WORDS: Gabe Schroder
This story originally ran in the December 2014 issue of POWDER (43.4). PHOTO: Re Wikstrom
The morning of March 29, 2005, started out pretty pedestrian. The storm that was supposed to arrive didn't quite materialize, and with some old college buddies in town, we had plenty of catching up to do the night before. After finally waking from our stupor, we slowly made our way to the grocery store to stock up on ingredients for a killer feast. Upon exiting the supermarket, I looked up to see the Wasatch getting attacked by a giant jellyfish. This ominous, swirling blob of cloud cover was taking over the highest peaks.
Around noon, getting antsy, we piled in and pointed it to the Bird, curious what the blob delivered. The first thing I noticed as we neared the Bypass Road was the steady stream of cars driving down the canyon. We parked, booted up, and skated over to the tram. With eight inches on the bridge, all we could do was laugh. Yet when we saw a completely empty plaza, confusion set in. Talking to the one person our group could find, we learned that a heavy squall came in, dumped a ton of snow in a few hours, then unleashed a barrage of lightning strikes on the mountain. The tram and everything else shut down, sending the majority of the morning crew home or down to the Tram Club for an early start on après.
Ninety seconds later, we were floating in disbelief, knowing that we had scored one of the ultimate prizes as a skier—untouched blower right under the lift with no one home.
Undeterred, we entered the maze and, to our delight, got scanned and walked right on the Blue Tram. Apparently, the lightning delay ended, and we were in the sweet spot. As a few more tram regulars joined us, the operator finally closed the doors, with barely a half-full tram, eventually buzzing us above a deep, untracked but roped off Silver Fox. This northeast-facing run, easily seen from the tram, is riddled with cliffs and chutes and its direct fall line puts you in the sweet spots without any traversing. As we drifted toward the tram dock, we noticed ski patrol making their way toward the closure gate. And that's when we knew we hit the jackpot.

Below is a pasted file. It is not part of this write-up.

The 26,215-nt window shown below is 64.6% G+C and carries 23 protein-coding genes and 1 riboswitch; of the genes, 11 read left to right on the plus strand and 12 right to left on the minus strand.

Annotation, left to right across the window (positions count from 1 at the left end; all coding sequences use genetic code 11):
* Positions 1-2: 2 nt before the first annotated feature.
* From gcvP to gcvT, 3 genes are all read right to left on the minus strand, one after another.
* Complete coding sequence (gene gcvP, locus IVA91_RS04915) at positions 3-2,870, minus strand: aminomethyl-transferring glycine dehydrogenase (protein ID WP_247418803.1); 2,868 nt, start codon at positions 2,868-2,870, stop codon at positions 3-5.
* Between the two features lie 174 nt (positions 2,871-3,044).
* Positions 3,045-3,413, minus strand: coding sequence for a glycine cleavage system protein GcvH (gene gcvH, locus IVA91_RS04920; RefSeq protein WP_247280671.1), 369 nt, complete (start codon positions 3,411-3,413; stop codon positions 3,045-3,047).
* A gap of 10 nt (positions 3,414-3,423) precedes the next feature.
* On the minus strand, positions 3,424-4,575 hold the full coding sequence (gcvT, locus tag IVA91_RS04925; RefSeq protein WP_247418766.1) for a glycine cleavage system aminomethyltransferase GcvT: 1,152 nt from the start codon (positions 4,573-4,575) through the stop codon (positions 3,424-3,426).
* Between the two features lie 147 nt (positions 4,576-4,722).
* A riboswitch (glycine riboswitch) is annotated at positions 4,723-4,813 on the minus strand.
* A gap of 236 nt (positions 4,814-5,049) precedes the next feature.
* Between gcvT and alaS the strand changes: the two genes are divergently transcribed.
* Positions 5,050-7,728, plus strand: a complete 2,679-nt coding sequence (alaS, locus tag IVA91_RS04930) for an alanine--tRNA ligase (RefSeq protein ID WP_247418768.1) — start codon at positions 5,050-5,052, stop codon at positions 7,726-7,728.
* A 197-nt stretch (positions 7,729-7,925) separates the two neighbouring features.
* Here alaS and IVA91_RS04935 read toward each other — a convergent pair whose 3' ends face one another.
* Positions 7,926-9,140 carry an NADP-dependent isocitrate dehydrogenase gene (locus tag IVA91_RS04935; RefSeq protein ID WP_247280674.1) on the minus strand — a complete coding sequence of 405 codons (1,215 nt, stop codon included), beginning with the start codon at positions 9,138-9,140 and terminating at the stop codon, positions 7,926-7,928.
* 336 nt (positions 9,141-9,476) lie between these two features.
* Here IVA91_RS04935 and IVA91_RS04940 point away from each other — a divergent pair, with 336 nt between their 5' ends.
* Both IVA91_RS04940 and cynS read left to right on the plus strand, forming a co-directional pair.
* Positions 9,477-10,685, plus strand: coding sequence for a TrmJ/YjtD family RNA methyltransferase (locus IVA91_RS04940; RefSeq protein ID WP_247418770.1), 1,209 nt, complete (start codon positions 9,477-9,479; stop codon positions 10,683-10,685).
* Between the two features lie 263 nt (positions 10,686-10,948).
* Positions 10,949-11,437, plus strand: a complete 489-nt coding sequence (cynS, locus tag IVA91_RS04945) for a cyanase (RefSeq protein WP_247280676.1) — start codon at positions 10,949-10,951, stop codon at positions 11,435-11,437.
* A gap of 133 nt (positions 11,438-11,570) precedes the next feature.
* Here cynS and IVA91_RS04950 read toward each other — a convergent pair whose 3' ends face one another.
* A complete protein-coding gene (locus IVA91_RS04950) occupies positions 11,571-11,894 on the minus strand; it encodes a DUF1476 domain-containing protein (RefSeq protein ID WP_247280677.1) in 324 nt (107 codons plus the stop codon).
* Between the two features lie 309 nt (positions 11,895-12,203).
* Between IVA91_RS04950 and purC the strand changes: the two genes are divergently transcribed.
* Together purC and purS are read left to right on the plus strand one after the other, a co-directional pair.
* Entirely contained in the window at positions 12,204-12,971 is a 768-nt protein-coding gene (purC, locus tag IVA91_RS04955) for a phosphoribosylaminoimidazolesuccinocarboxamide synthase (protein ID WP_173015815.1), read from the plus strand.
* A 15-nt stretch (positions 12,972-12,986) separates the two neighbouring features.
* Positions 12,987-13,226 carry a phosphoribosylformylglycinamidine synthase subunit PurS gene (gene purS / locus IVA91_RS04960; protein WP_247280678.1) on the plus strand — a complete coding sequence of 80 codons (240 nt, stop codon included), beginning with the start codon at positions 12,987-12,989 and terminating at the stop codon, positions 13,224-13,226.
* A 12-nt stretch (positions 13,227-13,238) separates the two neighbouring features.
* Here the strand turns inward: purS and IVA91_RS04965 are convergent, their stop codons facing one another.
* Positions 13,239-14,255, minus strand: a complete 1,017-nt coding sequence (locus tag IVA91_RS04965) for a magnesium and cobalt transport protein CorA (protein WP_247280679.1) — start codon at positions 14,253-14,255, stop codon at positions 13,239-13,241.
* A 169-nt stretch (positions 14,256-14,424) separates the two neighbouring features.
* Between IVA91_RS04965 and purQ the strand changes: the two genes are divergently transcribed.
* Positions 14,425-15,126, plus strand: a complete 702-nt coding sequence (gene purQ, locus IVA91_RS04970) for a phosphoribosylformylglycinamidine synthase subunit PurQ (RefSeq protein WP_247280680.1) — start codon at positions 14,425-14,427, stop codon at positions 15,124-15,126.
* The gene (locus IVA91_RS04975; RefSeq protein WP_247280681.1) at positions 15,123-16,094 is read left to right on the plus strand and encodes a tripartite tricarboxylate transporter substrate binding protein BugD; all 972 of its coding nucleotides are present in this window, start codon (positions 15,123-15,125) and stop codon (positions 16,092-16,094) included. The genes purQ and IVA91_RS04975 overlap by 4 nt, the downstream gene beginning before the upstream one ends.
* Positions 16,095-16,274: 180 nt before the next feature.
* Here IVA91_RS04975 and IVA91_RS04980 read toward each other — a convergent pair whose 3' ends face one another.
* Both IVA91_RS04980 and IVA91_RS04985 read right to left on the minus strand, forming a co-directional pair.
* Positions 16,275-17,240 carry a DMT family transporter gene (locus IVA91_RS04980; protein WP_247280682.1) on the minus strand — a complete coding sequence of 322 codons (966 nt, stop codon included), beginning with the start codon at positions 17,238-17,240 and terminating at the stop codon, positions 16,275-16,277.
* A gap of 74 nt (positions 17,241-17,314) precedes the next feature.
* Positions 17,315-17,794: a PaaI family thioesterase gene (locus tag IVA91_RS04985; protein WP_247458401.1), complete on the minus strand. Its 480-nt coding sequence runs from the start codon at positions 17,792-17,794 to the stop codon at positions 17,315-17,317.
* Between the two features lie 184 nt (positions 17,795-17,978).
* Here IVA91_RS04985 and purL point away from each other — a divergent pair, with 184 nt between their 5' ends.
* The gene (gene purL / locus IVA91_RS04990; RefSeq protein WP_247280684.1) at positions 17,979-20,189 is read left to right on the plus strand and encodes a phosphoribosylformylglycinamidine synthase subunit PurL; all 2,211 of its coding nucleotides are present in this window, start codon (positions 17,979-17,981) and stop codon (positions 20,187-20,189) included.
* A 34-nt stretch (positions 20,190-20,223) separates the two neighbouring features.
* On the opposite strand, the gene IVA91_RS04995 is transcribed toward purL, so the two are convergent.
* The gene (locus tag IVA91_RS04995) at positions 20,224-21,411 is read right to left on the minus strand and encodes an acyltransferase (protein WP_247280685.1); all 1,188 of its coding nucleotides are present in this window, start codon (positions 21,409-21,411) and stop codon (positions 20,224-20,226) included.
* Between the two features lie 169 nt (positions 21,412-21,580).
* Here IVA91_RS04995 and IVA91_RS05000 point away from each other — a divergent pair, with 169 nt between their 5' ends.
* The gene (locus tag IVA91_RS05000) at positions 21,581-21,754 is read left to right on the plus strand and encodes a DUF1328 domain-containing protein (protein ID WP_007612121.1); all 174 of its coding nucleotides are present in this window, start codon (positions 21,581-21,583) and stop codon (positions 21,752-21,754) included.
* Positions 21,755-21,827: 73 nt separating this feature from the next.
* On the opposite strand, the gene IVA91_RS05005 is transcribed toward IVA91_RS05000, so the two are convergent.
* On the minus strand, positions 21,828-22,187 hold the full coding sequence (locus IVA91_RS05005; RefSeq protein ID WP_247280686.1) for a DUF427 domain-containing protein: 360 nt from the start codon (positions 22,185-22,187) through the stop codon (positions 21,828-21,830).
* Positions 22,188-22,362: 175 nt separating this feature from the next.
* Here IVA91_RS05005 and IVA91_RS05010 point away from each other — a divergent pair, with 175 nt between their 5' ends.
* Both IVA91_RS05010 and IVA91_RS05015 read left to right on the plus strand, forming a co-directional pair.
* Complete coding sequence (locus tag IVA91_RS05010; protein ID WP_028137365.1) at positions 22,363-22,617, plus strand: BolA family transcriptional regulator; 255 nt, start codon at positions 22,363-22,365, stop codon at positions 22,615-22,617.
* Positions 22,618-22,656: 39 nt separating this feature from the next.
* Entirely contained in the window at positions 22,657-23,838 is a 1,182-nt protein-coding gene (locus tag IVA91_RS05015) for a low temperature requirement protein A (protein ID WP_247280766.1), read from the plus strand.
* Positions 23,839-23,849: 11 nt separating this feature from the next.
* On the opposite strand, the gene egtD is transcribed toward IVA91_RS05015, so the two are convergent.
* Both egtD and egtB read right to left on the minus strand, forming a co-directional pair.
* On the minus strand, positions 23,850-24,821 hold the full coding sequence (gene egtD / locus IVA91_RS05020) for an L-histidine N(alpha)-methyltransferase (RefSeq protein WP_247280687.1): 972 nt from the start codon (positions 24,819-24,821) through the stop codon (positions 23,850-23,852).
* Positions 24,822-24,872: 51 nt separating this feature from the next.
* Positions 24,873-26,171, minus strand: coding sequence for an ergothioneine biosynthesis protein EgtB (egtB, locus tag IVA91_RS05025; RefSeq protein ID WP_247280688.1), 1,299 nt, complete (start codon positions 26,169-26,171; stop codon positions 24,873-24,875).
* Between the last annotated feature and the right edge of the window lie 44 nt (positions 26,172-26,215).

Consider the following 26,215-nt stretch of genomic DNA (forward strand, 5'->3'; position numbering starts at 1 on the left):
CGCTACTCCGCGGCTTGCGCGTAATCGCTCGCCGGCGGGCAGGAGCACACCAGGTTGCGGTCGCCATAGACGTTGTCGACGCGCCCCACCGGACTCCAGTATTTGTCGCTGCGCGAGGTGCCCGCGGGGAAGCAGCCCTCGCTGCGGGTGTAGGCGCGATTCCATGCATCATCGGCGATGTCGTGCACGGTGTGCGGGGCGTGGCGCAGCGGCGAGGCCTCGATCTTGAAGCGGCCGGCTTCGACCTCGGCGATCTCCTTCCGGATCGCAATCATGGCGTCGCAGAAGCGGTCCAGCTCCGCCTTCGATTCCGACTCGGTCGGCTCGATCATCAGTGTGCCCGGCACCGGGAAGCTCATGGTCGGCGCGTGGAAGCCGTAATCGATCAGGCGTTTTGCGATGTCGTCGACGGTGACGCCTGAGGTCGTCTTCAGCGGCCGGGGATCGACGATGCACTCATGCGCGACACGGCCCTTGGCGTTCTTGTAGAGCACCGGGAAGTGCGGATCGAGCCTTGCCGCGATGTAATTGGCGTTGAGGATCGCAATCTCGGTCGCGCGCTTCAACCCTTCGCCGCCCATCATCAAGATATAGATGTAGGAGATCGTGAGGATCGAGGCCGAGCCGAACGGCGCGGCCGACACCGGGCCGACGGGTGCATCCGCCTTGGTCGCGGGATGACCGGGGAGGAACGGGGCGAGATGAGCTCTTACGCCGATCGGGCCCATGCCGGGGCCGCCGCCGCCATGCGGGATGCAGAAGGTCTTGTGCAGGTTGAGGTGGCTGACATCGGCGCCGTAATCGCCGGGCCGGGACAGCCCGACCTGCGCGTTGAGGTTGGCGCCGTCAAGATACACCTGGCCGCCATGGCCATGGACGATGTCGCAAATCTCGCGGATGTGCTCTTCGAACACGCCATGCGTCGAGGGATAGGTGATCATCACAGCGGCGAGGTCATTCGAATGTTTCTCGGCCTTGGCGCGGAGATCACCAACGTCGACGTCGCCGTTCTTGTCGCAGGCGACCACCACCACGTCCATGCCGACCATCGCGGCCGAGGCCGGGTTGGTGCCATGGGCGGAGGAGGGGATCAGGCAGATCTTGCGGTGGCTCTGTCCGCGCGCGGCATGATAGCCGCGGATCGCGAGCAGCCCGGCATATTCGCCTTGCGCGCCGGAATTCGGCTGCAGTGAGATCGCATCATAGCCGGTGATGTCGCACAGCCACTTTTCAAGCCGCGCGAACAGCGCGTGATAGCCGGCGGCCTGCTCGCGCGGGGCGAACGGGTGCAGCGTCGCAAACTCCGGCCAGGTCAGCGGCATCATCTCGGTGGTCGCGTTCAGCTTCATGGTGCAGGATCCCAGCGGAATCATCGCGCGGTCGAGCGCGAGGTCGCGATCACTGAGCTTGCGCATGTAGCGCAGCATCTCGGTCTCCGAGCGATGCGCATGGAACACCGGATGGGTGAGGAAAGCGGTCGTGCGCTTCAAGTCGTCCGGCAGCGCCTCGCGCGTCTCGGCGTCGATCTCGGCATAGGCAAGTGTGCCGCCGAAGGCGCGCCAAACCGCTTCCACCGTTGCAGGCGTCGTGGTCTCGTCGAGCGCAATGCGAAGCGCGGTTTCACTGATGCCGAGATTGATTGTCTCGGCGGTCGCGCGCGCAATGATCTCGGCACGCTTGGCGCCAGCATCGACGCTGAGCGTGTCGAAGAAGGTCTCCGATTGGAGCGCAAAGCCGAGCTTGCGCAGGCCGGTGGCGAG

Ninety seconds later, we were floating in disbelief, knowing that we had scored one of the ultimate prizes as a skier—untouched blower right under the lift with no one home. Hitting every air and blasting through every blown-in pocket our radar detected, we raced the Blue Tram down and won, pulling onto the bridge 3,000 feet later with our magical sky box just a ways back.
Another serene scene greeted us on the plaza. The picnic tables resembled mushrooms, the tram plaza looking like a skating rink with about 10 inches of fresh without tracks, confirming we were just about the only ones at this legendary mountain. As the frozen doors shut and we ascended into the clouds, I was convinced I had stepped into a time machine, taking me back to the days the crusty old timers like to tell you about—when the snow was deep and the crowds sparse.
Another cocktail tram ride to the top and we could see our tracks, allowing us the rare inbounds opportunity to admire the traces of our deepest dreams. Stepping out of the Blue Tram time machine was now a much more civilized activity, each of us reveling in the calm and relaxed atmosphere. As we skied toward Silver Fox for a second time, adrenaline took over and we blasted though the open gate, greeted by our previous tracks and no others. Speeding through knee-deep duff that consistently billowed into my lap, I wondered what it might have been like to ski here in the '70s, just you and your bros taking over the mountain in perfect conditions. Then I veered toward a deep pocket that walloped my chest and white-roomed my line of vision, and realized I was getting it right here, right now, and nothing else mattered.
Gabe "Super G" Schroder always finds himself in the right place at the right time, which typically includes lots of untouched powder, even when he's hungover.